Habre, the son of a sheperd, has a reputation for being a brilliant but aggressive individual. Woddei has a quieter, generally less aggressive nature.
Born the fifth son of a derdei - the traditional chief and religious leader of the northern Chadian region of Tibesti - Woddei's upbringing had an indelible effect on his character and his approach to leadership.
Although he has long been a guerrilla fighter, Woddei is a quiet, inward-looking individual who generallyseeks compromise before confrontation.
The conflicting personalities of two men ''definitely contributed to their eventual fallout,'' says one Western observer here.
But it was their differing strategies for fighting a guerrilla war that finally brought them into open confrontation.
Their conflict began in the mid-70s when they clashed over how Frolinat should handle its abduction of two French anthropologists.
Woddei wanted the French hostages released in an attempt to appease France, which at the time was a firm supporter of Frolinat's enemy, the southern-dominated Chadian government of Brig. Gen. Felix Malloum. Habre pushed a harder line.
Compounding their differences in the kidnapping affair was their differing attitudes toward Libya, Frolinat's main supporter.
Habre, a fierce nationalist, wanted to distance Frolinat from the Libyans after they occupied (and later annexed) the Aozou Strip on Chad's border with Libya. Woddei believed Frolinat should take a more low-key line, allowing the Libyans to occupy the Aozou in exchange for continued support.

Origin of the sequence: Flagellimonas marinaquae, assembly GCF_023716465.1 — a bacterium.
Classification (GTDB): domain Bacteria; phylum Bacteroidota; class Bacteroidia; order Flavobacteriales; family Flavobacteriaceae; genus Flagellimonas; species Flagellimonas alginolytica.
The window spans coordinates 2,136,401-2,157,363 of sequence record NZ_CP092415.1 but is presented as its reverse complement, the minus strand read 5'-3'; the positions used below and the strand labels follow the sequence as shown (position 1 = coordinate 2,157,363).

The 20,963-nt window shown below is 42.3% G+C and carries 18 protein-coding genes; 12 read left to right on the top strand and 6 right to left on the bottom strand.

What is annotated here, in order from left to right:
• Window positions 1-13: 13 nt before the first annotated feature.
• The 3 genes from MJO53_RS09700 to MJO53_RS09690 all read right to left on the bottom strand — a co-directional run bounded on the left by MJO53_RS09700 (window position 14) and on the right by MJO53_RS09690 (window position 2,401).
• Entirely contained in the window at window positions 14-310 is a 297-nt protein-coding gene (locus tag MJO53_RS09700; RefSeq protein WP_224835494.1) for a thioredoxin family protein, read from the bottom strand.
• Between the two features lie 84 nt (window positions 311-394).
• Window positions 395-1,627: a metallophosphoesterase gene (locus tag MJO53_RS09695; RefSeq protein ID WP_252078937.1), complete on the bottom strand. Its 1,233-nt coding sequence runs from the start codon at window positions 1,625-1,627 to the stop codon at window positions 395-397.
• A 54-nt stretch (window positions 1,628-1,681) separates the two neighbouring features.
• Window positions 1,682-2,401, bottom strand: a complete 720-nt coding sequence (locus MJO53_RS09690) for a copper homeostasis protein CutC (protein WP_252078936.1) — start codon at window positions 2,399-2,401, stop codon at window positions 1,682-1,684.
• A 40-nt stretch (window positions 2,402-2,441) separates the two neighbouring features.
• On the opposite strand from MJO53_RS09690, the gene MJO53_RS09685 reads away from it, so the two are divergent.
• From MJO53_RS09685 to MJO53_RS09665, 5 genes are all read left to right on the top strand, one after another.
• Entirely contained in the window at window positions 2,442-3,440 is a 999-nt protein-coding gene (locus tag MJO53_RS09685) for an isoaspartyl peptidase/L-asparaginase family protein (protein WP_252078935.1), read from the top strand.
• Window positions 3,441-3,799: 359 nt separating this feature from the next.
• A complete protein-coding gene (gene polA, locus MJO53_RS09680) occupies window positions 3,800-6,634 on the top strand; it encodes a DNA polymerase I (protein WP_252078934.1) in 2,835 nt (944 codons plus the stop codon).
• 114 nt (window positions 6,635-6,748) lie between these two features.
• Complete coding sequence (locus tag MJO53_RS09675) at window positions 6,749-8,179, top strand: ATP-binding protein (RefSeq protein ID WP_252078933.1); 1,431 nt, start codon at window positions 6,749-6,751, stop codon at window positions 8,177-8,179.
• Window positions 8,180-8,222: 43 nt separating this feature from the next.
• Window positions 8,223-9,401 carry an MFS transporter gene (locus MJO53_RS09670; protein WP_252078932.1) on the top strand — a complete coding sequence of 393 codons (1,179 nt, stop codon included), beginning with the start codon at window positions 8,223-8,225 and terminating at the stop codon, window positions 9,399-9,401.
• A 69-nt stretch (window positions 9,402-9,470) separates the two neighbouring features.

When the split between Woddei and Habre finally occurred in 1976, ''it was bitter,'' a Western official here says. ''(Woddei) forced Habre out of Frolinat and took over his position as head of the organization.''
The feud intensified when Habre established his own guerrilla organization, the Armed Forces of the North (FAN).
Woddei saw Habre's move as ''a stab in the back,'' says one Chadian. ''Maybe Woddei should have expected it, but it still weakened his leadership and further divided the northerners in their struggle against Malloum.''
Woddei felt further betrayed when Habre decided in 1978 to join the government as prime minister under Malloum. The Habre-Malloum government proved to be short-lived, but the Woddei-Habre rivalry endured.
In 1979, both men entered the ill-fated transitional Government of National Union (GUNT), with Woddei as president and Habre as minister of defense. This alliance lasted less than six months.
As one Woddei supporter says, ''Habre refused to compromise with Woddei. He kept his army separate and when the time was right, he attacked Woddei's troops.''
In that battle, Woddei, aided by Libya, prevailed. But his victory was temporary. In June 1982, Habre toppled Woddei from power.
But as one of Habre's supporters observes, ''For two men who have been such bitter enemies for so long, it was too much to think that Woddei would just fade away. He had to try to get even.''
Now, only 14 months after Habre forced him from the presidency, Woddei is again battling his old nemesis.